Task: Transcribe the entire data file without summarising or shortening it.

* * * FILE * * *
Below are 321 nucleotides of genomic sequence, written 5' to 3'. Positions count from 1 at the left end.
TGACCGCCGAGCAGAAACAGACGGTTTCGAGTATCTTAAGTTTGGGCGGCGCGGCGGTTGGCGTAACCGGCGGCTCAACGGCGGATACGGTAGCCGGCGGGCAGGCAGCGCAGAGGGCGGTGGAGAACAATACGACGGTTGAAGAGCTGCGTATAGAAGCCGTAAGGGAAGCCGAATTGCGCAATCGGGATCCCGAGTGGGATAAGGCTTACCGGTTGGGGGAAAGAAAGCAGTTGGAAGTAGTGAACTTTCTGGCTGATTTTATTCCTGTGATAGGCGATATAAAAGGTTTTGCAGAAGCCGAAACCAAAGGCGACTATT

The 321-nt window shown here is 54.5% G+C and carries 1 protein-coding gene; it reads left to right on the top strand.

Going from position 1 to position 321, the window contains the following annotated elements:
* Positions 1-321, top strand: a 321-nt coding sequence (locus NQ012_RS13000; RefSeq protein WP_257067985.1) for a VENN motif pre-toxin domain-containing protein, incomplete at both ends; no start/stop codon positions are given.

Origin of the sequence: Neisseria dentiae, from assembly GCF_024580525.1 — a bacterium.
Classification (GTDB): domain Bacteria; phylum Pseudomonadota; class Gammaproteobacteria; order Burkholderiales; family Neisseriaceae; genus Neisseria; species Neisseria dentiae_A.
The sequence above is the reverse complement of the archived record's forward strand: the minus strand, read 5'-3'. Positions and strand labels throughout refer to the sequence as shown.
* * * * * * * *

Below are 321 nucleotides of genomic sequence, written 5' to 3'. Positions count from 1 at the left end.
TGACCGCCGAGCAGAAACAGACGGTTTCGAGTATCTTAAGTTTGGGCGGCGCGGCGGTTGGCGTAACCGGCGGCTCAACGGCGGATACGGTAGCCGGCGGGCAGGCAGCGCAGAGGGCGGTGGAGAACAATACGACGGTTGAAGAGCTGCGTATAGAAGCCGTAAGGGAAGCCGAATTGCGCAATCGGGATCCCGAGTGGGATAAGGCTTACCGGTTGGGGGAAAGAAAGCAGTTGGAAGTAGTGAACTTTCTGGCTGATTTTATTCCTGTGATAGGCGATATAAAAGGTTTTGCAGAAGCCGAAACCAAAGGCGACTATT

The 321-nt window shown here is 54.5% G+C and carries 1 protein-coding gene; it reads left to right on the top strand.

Going from position 1 to position 321, the window contains the following annotated elements:
* Positions 1-321, top strand: a 321-nt coding sequence (locus NQ012_RS13000; RefSeq protein WP_257067985.1) for a VENN motif pre-toxin domain-containing protein, incomplete at both ends; no start/stop codon positions are given.

Origin of the sequence: Neisseria dentiae, from assembly GCF_024580525.1 — a bacterium.
Classification (GTDB): domain Bacteria; phylum Pseudomonadota; class Gammaproteobacteria; order Burkholderiales; family Neisseriaceae; genus Neisseria; species Neisseria dentiae_A.
The sequence above is the reverse complement of the archived record's forward strand: the minus strand, read 5'-3'. Positions and strand labels throughout refer to the sequence as shown.